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Greece Pleases EU On Money Recovery

  • August 11th, 2010
  • Posted by EUEditor

athens.jpgA European Union task force says that Greek authorities have made good progress putting into effect the recovery package agreed to in March, to deal with the financial crisis — though it has had to take note of strong resistance to the program.

A statement from the European Central Bank says that a team it dispatched to Athens, together with officers from the European Commission and the International Monetary Fund, (26/7 … 5/8/10), had completed  the first quarterly review of the Greek government’s economic program — supported by a €80-billion (A$115.45-billion; loan from Euro area countries and a €30-billion (A$43.3-billion) Stand-By Arrangement with the IMF.

See also EUAustralia Online, “EU Summit: In Greeks we trust”, 28.3.10.

Abridgment of the statement:

Our overall assessment is that the program has made a strong start. The end-June quantitative performance criteria have all been met, led by a vigorous implementation of the fiscal program, and important reforms are ahead of schedule. However, important challenges and risks remain.

The contraction in the economy is in line with May program projections: GDP is expected to decline by 4 percent in 2010 and some 2½ percent in 2011. Inflation is higher than expected – we have revised our estimate for 2010 to 4¾ percent – pushed up by indirect tax increases. With no signs of second-round effects, inflation is expected to decline rapidly.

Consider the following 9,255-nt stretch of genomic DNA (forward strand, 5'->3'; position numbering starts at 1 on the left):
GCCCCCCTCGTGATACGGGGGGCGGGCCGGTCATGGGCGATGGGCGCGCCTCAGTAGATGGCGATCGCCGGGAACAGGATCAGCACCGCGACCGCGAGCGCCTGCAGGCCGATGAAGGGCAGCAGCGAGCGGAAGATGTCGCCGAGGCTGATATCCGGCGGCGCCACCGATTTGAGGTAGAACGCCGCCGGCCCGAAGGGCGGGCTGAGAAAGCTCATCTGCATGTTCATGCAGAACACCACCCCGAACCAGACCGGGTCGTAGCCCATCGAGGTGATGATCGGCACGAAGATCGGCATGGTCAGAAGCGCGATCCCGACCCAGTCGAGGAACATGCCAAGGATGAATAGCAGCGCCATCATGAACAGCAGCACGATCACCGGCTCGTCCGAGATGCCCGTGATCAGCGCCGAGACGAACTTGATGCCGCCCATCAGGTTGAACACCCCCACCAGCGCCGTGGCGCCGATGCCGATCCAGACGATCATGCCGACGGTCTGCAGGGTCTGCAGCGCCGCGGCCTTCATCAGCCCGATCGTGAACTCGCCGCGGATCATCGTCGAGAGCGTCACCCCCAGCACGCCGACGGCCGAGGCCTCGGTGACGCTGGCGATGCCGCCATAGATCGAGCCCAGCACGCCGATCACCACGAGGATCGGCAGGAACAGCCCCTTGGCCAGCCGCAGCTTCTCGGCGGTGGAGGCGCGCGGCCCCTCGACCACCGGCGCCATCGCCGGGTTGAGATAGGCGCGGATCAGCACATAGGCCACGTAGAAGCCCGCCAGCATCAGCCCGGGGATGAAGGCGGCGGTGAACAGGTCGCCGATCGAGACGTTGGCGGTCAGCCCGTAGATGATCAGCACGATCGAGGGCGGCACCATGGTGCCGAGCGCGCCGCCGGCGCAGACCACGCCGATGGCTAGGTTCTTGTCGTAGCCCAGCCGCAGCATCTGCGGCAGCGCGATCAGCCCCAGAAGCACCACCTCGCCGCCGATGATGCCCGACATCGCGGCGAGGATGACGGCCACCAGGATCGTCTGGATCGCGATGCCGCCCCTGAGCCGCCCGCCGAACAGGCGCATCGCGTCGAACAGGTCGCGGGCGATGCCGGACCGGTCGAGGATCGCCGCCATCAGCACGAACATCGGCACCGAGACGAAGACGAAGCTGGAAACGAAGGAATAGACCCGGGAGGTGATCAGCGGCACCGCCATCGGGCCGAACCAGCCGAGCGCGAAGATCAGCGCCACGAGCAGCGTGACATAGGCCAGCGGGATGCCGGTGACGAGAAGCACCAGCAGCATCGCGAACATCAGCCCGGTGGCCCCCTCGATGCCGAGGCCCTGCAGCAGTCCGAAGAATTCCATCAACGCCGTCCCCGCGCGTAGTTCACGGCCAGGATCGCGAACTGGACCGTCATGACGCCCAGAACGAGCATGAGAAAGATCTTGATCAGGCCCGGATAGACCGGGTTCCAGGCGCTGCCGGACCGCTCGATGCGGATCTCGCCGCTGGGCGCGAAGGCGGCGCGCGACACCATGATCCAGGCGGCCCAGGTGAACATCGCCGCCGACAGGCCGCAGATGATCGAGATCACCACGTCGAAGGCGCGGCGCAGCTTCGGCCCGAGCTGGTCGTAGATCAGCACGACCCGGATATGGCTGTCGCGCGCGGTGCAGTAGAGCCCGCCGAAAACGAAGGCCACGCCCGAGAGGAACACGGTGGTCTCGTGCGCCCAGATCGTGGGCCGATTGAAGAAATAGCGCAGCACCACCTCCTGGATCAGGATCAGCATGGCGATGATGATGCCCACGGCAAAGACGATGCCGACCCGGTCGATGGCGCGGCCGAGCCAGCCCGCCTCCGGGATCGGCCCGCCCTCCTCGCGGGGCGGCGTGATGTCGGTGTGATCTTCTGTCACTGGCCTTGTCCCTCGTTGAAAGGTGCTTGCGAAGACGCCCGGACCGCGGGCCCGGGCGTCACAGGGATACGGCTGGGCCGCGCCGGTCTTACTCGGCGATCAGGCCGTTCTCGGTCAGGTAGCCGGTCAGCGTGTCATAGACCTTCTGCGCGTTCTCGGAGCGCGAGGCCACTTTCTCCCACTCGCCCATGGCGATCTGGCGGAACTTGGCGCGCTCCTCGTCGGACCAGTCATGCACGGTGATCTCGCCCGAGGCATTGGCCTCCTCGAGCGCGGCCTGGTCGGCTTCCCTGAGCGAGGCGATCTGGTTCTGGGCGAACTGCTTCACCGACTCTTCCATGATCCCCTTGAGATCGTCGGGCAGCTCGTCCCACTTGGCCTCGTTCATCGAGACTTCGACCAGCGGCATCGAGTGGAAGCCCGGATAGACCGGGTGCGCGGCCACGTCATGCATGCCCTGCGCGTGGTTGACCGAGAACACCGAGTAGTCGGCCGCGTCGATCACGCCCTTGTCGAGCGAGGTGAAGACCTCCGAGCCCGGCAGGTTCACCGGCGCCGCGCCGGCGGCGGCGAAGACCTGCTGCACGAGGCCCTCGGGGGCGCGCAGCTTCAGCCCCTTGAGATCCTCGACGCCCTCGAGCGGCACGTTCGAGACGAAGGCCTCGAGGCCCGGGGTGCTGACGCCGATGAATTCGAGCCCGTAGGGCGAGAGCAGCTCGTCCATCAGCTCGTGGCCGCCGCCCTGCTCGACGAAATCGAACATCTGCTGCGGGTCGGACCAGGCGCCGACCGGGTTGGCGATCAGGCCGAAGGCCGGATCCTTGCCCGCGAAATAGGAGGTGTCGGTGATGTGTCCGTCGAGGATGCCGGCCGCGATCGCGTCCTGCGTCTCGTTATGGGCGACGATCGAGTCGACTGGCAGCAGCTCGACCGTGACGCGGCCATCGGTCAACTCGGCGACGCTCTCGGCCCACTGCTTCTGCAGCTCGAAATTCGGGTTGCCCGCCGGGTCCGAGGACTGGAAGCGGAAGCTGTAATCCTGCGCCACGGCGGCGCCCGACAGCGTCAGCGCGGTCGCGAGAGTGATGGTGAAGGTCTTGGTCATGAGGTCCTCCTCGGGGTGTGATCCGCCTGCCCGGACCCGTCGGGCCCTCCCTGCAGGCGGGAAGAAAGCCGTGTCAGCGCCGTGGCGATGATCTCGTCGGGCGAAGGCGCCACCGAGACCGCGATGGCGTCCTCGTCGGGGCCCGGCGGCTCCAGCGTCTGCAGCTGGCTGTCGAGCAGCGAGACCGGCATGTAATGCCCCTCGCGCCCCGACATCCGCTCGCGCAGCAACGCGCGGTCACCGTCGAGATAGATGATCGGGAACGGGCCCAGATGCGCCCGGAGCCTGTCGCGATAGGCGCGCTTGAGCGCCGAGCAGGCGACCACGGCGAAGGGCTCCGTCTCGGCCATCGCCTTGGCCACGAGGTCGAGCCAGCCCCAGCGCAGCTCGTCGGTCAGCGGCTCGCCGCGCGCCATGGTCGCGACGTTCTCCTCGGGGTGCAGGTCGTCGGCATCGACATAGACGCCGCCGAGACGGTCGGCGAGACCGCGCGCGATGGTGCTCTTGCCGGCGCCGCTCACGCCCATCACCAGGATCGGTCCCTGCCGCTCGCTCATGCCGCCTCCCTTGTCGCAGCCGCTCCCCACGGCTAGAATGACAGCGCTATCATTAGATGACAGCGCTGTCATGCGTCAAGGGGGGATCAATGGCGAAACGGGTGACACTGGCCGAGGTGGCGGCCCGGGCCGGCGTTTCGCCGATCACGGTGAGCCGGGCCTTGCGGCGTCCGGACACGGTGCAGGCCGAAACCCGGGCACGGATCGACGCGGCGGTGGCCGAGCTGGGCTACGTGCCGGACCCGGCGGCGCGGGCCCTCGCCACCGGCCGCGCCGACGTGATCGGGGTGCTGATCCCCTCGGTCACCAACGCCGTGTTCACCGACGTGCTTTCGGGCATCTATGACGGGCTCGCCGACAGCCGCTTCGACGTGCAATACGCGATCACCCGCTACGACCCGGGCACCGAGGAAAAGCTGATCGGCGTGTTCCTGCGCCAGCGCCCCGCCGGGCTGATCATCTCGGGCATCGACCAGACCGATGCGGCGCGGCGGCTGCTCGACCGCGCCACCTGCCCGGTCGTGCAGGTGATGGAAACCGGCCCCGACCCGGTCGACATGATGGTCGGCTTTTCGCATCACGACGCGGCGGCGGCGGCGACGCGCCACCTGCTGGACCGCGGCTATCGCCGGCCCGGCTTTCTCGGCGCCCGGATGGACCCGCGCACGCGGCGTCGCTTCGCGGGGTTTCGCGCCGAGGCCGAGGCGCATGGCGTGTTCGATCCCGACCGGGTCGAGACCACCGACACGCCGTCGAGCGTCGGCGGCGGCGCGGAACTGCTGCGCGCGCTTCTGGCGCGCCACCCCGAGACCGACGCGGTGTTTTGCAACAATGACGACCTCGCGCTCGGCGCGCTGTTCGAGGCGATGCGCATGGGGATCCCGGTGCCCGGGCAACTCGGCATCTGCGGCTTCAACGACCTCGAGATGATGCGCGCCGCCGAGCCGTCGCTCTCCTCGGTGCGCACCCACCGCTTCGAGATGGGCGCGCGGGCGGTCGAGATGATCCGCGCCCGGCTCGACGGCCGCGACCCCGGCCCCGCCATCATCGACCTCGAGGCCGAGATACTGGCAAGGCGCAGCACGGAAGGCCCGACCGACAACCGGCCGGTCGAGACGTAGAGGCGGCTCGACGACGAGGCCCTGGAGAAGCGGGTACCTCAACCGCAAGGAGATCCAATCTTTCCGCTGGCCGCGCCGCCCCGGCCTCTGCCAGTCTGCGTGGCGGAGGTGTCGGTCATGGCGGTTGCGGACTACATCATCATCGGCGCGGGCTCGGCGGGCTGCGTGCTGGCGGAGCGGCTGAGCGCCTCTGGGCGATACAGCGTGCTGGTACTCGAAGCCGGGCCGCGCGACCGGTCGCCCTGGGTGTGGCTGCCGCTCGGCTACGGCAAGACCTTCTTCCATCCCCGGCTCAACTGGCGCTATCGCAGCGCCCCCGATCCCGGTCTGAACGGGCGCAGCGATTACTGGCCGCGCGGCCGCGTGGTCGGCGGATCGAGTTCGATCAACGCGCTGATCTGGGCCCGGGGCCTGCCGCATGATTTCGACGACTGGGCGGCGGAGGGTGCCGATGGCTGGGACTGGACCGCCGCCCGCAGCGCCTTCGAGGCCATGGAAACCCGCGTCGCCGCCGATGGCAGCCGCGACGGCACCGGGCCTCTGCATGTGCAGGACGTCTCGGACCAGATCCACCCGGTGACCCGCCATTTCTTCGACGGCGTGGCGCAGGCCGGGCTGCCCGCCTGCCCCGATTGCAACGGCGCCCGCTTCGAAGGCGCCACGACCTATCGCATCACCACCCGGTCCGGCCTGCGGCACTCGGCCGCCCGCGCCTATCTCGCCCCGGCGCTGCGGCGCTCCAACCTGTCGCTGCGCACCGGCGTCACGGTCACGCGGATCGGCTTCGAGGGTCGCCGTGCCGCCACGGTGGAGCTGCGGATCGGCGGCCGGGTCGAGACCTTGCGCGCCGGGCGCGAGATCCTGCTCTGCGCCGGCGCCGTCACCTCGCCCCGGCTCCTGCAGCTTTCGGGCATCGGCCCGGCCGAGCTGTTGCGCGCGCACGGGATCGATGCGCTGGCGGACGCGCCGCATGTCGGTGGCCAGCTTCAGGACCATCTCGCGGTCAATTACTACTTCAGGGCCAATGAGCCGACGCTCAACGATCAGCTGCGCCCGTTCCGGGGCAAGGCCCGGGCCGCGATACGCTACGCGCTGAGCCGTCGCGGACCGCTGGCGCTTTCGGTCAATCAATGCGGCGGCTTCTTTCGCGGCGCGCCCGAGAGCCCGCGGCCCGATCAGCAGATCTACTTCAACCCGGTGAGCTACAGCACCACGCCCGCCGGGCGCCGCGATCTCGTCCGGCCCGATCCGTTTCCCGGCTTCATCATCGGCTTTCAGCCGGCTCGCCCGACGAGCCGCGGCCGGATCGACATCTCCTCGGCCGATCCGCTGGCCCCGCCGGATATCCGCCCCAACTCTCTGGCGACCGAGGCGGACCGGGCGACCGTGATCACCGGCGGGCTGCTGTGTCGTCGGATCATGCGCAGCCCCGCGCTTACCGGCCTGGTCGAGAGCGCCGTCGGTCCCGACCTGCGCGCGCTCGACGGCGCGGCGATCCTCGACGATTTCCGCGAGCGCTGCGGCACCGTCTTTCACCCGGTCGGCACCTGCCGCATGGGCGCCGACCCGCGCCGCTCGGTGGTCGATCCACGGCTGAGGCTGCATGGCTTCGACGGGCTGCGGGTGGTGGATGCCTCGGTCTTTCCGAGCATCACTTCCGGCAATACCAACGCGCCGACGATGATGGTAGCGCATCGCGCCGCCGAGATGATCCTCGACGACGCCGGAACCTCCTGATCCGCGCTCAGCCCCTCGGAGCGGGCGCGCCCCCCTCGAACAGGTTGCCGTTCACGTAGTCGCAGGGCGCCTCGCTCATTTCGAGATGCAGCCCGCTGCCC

In the fiscal area, the authorities have kept spending significantly below budget limits at the state level. This has offset slippages caused by problems in controlling expenditures at the sub-national level (local governments, hospitals, social security funds), and the overall deficit target for end-June was met…

In the financial sector, there has been a moderate deterioration in capital adequacy as non-performing loans have increased in line with expectations …

Impressive progress is being made on structural reforms. The mission welcomes Parliament’s approval of the landmark pension reform, which is far-reaching by international standards. Substantive labour market reform is also well under way …

The Greek government is still unable to access international capital markets except for placement of short-term T-bills. However, market sentiments appear now to be improving. Taking advantage of the breathing space afforded by the large-scale international financial support, the key challenge facing the Greek authorities remains to establish a strong track record of policy implementation … (ends)

Field of conflict

Many of the findings of the EU review that it puts in a positive light will be viewed with a jaundiced eye in Greece, where austerity measures are being greeted with dread, and have been bitterly opposed in street disturbances. (See also, EUAustralia: “Disturbances in Greece”, 31.7.10; “Three dead in Athens”, 6.5.10).

This is acknowledged in part in the first quarterly review:

“Restoring competitiveness and boosting potential growth remains critical to the program’s success. The challenge facing the government in this regard will be to overcome resistance from entrenched vested interests to opening-up of closed professions, deregulation, implementation of the services directive, and elimination of barriers to development of tourism and retail.”

Two different perspectives, ideologies, mentalities.

More trouble yet?


EC, ECB and IMF  Statement on the first review mission to Greece, 5.8.10., (11.8.10).